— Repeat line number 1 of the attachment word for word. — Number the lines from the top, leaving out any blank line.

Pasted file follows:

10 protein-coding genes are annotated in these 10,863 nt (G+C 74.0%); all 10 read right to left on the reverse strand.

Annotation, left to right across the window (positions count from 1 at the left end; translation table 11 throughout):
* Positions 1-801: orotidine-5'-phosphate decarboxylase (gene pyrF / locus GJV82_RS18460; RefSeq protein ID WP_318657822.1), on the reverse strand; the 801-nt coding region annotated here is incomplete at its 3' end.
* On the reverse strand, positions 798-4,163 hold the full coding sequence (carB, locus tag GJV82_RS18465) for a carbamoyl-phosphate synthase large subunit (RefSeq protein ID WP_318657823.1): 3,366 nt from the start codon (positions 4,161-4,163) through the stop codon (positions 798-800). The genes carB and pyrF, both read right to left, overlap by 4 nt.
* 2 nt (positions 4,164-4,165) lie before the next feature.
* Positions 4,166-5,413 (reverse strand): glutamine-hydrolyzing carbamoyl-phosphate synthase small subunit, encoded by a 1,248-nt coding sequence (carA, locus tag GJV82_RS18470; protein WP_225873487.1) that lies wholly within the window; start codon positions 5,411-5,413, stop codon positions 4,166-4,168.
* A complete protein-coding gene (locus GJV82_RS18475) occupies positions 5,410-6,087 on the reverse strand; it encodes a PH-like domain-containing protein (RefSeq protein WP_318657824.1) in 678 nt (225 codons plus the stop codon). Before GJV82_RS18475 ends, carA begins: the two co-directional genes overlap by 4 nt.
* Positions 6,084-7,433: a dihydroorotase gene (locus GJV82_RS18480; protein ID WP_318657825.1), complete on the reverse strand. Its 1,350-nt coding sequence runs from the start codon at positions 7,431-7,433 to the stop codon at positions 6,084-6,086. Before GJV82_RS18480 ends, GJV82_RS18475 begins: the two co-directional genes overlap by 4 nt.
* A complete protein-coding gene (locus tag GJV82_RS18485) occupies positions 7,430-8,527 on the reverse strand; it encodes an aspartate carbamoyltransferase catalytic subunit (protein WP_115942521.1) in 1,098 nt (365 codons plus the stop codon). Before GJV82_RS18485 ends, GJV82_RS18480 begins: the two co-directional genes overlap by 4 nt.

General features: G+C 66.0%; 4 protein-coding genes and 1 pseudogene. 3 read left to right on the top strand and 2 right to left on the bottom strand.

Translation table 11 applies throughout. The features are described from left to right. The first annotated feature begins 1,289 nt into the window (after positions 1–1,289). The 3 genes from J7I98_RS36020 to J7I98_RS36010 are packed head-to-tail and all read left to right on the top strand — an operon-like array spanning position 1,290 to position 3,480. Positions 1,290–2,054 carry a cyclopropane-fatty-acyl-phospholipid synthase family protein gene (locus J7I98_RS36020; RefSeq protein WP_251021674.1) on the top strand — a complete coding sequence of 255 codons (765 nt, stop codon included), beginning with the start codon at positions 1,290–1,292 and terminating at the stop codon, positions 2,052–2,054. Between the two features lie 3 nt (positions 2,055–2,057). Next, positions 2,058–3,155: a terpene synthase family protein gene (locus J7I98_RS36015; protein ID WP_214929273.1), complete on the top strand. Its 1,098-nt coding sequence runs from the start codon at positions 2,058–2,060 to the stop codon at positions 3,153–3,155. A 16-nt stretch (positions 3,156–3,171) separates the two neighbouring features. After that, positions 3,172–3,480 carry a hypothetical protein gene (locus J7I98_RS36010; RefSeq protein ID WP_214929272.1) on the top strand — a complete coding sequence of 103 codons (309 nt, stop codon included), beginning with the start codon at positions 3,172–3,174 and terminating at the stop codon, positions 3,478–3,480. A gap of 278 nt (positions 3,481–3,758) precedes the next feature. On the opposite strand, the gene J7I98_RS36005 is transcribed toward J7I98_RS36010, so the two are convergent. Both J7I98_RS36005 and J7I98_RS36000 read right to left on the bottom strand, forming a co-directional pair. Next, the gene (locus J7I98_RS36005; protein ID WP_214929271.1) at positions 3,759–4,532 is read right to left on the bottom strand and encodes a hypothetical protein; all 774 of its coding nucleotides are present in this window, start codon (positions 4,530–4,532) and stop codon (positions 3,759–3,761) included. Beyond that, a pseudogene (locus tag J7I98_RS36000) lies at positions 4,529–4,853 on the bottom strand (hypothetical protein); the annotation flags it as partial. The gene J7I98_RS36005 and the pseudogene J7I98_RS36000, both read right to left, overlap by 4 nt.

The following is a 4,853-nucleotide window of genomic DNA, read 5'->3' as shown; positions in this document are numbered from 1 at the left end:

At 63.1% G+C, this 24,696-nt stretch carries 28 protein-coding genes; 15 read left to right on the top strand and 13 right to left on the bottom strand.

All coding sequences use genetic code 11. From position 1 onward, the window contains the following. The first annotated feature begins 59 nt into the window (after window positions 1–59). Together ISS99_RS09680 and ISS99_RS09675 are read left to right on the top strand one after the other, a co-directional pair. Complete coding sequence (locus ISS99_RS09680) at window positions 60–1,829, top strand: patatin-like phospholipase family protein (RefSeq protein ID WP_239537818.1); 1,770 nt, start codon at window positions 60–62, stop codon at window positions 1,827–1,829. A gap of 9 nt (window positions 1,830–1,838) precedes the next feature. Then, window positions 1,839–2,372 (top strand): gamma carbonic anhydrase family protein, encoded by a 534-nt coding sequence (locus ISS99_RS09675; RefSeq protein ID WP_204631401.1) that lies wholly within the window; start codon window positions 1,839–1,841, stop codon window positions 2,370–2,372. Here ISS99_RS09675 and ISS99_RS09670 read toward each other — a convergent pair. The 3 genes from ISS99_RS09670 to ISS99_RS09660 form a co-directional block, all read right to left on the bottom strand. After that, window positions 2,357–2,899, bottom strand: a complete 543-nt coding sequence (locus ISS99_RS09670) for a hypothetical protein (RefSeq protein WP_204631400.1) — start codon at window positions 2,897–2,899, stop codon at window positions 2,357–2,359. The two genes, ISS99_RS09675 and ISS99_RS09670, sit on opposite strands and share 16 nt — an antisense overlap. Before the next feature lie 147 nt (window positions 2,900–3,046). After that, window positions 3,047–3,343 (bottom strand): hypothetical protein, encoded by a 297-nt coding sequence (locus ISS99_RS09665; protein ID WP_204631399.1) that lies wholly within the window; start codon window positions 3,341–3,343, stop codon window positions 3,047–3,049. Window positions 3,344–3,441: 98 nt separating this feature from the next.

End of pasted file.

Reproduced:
10 protein-coding genes are annotated in these 10,863 nt (G+C 74.0%); all 10 read right to left on the reverse strand.